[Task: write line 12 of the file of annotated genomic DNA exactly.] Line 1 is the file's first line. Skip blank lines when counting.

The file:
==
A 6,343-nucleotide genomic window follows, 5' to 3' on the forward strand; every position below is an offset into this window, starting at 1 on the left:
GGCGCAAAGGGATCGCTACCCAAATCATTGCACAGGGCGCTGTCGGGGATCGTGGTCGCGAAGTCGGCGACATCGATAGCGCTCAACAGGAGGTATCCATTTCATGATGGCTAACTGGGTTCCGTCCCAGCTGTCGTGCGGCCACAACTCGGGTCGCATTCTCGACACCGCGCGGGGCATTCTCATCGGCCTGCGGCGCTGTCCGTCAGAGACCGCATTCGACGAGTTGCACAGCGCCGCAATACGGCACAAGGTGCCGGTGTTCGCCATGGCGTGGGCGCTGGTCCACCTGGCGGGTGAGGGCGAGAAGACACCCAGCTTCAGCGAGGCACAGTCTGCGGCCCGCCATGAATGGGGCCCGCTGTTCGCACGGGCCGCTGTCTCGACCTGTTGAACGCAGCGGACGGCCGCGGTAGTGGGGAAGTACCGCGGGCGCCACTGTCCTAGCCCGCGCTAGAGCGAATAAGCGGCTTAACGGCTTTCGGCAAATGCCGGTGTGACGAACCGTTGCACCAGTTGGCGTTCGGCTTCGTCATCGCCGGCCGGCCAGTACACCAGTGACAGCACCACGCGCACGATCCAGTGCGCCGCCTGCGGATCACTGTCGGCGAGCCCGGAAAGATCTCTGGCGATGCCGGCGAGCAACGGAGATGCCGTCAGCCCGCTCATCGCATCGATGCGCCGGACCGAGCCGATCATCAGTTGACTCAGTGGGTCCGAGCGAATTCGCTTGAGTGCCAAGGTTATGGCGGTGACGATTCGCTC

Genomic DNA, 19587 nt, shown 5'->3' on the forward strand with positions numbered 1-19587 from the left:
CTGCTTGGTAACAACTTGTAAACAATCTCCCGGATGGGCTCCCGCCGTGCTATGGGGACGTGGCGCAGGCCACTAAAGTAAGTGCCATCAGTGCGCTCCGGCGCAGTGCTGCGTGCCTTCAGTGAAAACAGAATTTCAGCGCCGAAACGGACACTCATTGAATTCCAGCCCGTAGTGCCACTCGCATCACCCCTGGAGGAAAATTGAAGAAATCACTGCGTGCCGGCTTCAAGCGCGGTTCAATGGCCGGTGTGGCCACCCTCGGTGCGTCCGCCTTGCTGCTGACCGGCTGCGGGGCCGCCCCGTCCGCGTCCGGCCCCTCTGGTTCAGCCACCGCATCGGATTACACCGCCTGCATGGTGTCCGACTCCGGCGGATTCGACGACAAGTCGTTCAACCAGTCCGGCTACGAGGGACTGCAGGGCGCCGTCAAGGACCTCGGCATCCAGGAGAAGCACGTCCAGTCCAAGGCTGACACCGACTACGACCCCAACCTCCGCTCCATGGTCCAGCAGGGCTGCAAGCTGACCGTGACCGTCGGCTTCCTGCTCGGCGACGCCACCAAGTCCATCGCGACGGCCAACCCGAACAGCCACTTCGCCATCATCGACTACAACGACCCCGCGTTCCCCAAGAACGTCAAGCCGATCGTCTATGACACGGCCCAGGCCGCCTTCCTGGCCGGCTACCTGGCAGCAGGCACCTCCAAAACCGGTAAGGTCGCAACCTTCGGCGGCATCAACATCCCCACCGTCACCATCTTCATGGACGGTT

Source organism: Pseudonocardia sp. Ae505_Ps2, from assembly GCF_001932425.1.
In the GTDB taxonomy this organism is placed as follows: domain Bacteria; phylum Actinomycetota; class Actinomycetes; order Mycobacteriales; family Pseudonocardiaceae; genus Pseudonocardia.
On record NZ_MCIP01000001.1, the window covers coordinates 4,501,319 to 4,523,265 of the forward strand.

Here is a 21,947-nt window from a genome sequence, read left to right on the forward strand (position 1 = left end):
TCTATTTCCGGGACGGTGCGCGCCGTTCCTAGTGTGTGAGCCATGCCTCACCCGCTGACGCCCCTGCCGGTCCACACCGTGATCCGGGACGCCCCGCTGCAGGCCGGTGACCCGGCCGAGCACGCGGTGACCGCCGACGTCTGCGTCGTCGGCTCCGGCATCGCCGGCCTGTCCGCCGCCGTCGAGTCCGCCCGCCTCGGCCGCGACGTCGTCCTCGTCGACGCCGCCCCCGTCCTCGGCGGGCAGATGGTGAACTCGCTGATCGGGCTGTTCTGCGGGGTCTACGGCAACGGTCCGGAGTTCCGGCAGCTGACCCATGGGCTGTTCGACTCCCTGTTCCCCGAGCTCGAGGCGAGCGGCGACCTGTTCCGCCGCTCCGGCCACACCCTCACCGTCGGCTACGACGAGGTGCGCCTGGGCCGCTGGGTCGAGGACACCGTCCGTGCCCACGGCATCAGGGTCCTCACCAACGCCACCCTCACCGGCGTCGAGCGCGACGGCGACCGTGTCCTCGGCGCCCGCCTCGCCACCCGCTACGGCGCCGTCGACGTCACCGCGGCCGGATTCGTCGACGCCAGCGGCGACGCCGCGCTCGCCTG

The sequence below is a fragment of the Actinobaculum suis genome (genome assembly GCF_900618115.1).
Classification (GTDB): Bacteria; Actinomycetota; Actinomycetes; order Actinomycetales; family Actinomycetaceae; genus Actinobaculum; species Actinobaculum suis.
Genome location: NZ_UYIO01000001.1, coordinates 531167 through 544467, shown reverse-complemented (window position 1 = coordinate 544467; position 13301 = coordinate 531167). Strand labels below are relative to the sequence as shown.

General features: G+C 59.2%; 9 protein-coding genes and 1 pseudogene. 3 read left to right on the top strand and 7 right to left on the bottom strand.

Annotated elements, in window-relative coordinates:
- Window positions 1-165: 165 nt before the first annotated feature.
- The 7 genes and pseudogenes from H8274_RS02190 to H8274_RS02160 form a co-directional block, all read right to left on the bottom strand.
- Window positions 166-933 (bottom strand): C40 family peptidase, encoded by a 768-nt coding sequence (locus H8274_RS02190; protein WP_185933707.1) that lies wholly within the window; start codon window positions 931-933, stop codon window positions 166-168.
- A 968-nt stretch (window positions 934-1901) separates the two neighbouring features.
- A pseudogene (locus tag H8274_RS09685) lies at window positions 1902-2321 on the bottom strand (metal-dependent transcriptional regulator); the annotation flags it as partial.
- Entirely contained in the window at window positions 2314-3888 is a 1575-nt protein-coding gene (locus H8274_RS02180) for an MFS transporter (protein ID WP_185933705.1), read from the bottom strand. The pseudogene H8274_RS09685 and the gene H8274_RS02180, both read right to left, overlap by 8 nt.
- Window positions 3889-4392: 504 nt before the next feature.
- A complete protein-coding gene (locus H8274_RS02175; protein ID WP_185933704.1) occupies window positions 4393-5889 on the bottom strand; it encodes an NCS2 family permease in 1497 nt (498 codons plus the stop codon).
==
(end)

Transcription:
Genome location: NZ_UYIO01000001.1, coordinates 531167 through 544467, shown reverse-complemented (window position 1 = coordinate 544467; position 13301 = coordinate 531167). Strand labels below are relative to the sequence as shown.